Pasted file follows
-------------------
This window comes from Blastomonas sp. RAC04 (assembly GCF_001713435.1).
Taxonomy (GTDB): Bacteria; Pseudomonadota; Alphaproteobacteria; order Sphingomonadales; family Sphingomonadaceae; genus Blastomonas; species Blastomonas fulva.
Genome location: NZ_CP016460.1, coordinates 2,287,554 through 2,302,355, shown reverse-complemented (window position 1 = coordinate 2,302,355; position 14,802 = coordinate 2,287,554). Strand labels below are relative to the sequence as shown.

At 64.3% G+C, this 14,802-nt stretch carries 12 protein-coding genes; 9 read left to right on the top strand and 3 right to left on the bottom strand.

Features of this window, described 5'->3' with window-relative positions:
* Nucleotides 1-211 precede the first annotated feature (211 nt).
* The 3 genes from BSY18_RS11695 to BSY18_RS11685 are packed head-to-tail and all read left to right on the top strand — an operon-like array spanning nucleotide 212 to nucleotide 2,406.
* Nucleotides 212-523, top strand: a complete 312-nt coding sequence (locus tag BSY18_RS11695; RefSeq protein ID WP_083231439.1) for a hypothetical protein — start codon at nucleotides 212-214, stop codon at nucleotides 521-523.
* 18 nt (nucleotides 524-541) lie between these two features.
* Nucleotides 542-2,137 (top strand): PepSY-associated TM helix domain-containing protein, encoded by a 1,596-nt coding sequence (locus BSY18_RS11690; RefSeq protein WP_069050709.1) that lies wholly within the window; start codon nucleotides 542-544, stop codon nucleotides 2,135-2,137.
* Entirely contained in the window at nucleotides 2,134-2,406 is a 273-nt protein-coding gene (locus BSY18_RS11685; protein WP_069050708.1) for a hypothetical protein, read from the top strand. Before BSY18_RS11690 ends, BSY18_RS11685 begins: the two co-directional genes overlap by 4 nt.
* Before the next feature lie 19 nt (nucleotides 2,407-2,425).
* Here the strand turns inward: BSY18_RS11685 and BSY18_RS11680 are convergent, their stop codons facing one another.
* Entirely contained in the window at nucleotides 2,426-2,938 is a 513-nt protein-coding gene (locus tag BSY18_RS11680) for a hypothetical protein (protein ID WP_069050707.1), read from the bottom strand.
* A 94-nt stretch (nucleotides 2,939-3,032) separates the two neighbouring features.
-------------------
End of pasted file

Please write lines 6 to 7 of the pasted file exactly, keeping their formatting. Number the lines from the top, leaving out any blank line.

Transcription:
* Nucleotides 1-211 precede the first annotated feature (211 nt).
* The 3 genes from BSY18_RS11695 to BSY18_RS11685 are packed head-to-tail and all read left to right on the top strand — an operon-like array spanning nucleotide 212 to nucleotide 2,406.